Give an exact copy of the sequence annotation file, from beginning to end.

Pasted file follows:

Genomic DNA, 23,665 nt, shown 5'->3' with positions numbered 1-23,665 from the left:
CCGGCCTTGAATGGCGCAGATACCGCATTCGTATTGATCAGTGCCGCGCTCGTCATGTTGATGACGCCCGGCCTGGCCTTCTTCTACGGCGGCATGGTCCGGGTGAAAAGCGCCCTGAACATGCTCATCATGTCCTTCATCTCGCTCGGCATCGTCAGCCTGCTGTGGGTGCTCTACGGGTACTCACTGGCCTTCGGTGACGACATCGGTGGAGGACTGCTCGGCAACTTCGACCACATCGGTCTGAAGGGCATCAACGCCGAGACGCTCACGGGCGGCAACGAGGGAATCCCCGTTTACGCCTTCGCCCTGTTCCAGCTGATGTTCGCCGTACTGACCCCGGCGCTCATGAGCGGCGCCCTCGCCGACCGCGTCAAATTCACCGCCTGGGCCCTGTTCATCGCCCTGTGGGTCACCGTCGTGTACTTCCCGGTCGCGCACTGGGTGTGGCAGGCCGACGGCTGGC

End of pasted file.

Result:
Genomic DNA, 23,665 nt, shown 5'->3' with positions numbered 1-23,665 from the left:
CCGGCCTTGAATGGCGCAGATACCGCATTCGTATTGATCAGTGCCGCGCTCGTCATGTTGATGACGCCCGGCCTGGCCTTCTTCTACGGCGGCATGGTCCGGGTGAAAAGCGCCCTGAACATGCTCATCATGTCCTTCATCTCGCTCGGCATCGTCAGCCTGCTGTGGGTGCTCTACGGGTACTCACTGGCCTTCGGTGACGACATCGGTGGAGGACTGCTCGGCAACTTCGACCACATCGGTCTGAAGGGCATCAACGCCGAGACGCTCACGGGCGGCAACGAGGGAATCCCCGTTTACGCCTTCGCCCTGTTCCAGCTGATGTTCGCCGTACTGACCCCGGCGCTCATGAGCGGCGCCCTCGCCGACCGCGTCAAATTCACCGCCTGGGCCCTGTTCATCGCCCTGTGGGTCACCGTCGTGTACTTCCCGGTCGCGCACTGGGTGTGGCAGGCCGACGGCTGGC